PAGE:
X25519(3) | Library Functions Manual | X25519(3) |

`X25519`

, `X25519_keypair`

—
Elliptic Curve Diffie-Hellman primitive based on
Curve25519

`#include <openssl/curve25519.h>`

`int`

`X25519`

(`uint8_t
out_shared_key[X25519_KEY_LENGTH]`, `const uint8_t
private_key[X25519_KEY_LENGTH]`, `const uint8_t
peer_public_value[X25519_KEY_LENGTH]`);

`void`

`X25519_keypair`

(`uint8_t
out_public_value[X25519_KEY_LENGTH]`, `uint8_t
out_private_key[X25519_KEY_LENGTH]`);

`X25519`

() is the Diffie-Hellman primitive
built from Curve25519 as described in RFC 7748 section 5. Section 6.1
describes the intended use in an Elliptic Curve Diffie-Hellman (ECDH)
protocol.

`X25519`

() writes a shared key to
`out_shared_key` that is calculated from the given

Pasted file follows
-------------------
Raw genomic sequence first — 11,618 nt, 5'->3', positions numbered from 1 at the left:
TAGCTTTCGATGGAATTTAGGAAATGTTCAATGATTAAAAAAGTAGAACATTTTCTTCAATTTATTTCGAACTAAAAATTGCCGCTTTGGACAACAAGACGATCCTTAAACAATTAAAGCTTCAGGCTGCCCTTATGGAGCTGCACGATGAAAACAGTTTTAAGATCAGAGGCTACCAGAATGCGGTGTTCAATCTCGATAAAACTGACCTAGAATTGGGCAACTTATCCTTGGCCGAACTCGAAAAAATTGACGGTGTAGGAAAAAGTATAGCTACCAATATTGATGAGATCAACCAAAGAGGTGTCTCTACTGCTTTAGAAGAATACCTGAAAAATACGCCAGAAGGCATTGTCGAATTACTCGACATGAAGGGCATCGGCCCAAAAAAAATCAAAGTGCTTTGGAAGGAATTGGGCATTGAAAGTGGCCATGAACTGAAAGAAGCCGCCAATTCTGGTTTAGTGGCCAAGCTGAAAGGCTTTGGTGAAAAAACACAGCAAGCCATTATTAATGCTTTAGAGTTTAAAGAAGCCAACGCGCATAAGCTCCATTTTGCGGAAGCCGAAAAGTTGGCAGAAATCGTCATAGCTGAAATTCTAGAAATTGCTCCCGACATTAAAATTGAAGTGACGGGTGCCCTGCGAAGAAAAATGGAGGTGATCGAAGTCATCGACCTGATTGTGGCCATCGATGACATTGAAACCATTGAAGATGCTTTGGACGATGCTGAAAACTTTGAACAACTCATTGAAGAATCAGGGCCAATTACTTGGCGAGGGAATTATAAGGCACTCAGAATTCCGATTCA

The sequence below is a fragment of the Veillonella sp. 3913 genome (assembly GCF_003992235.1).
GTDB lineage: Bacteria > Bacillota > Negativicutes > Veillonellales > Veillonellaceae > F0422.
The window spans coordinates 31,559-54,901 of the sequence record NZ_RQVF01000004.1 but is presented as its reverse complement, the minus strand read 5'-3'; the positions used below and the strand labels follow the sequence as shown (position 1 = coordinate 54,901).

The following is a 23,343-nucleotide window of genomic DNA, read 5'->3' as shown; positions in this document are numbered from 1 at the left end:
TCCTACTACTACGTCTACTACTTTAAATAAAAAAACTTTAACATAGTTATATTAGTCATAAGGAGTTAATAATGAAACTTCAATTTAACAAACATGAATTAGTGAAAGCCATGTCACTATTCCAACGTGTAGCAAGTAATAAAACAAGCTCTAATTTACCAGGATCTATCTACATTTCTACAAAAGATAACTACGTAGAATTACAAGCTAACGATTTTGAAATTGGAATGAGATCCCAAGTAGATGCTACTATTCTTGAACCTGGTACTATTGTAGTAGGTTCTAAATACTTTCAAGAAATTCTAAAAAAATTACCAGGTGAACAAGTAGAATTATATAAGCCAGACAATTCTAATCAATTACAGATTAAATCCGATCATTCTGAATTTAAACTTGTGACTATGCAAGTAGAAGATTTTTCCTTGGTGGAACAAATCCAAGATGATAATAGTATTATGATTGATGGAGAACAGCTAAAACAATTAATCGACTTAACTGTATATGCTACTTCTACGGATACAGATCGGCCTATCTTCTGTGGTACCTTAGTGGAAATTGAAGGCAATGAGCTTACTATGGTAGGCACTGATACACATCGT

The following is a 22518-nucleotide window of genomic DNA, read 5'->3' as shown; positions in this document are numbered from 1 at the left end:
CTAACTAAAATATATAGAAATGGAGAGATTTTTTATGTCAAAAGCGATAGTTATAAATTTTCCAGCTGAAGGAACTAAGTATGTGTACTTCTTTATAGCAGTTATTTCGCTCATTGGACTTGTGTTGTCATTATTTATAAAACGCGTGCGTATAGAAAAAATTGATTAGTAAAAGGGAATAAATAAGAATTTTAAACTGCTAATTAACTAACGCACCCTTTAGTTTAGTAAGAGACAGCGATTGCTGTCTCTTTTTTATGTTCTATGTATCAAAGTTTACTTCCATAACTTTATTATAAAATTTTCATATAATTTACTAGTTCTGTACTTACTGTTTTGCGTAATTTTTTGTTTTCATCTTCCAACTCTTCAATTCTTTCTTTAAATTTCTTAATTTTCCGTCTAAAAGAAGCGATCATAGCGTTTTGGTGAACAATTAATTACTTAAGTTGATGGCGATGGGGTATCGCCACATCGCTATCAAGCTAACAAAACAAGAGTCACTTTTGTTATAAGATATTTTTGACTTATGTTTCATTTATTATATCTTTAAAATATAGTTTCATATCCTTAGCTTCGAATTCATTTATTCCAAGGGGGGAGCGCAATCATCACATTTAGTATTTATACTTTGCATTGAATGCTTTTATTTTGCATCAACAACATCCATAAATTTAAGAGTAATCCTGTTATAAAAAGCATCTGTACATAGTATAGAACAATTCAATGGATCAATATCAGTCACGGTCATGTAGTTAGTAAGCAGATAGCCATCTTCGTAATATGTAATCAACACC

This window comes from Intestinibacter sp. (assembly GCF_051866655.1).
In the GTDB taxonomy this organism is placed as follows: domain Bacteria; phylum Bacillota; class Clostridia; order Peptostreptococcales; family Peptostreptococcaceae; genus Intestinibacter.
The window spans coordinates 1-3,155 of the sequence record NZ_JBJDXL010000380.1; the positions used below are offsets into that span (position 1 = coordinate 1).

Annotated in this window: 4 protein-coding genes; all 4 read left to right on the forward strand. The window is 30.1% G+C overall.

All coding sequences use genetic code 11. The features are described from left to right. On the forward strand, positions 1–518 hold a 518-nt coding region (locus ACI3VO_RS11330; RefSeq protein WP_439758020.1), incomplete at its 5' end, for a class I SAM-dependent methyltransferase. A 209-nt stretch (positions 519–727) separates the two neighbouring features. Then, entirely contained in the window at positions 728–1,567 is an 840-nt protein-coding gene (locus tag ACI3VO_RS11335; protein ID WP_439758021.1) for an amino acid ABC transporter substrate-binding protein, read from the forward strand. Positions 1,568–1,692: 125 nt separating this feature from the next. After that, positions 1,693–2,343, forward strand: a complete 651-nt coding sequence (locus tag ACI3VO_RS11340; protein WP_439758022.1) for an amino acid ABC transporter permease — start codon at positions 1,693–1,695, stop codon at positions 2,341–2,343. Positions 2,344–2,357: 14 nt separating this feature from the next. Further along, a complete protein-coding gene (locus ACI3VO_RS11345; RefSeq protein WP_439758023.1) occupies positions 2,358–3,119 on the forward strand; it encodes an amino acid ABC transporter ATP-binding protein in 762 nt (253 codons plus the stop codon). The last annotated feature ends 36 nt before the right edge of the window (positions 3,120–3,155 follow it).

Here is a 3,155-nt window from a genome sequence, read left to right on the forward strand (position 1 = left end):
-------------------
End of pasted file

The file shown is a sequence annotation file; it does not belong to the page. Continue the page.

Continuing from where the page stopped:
`private_key` and the
`peer_public_value` by scalar multiplication. Do not use
the shared key directly, rather use a key derivation function and also
include the two public values as inputs.

`X25519_keypair`

() sets
`out_public_value` and
`out_private_key` to a freshly generated public/private
key pair. First, the `out_private_key` is generated with
arc4random_buf(3). Then, the
opposite of the masking described in RFC 7748 section 5 is applied to it to
make sure that the generated private key is never correctly masked. The
purpose is to cause incorrect implementations on the peer side to
consistently fail. Correct implementations will decode the key correctly
even when it is not correctly masked. Finally, the
`out_public_value` is calculated from the
`out_private_key` by multiplying it with the Montgomery
base point `uint8_t u[32]` =
{9}.

The size of a public and private key is
`X25519_KEY_LENGTH`

= 32 bytes
each.

`X25519`

() returns 1 on success or 0 on error. Failure can
occur when the input is a point of small order.
D. J. Bernstein, A state-of-the-art Diffie-Hellman function: How do I use Curve25519 in my own software?, http://cr.yp.to/ecdh.html.

August 10, 2018 | OpenBSD-current |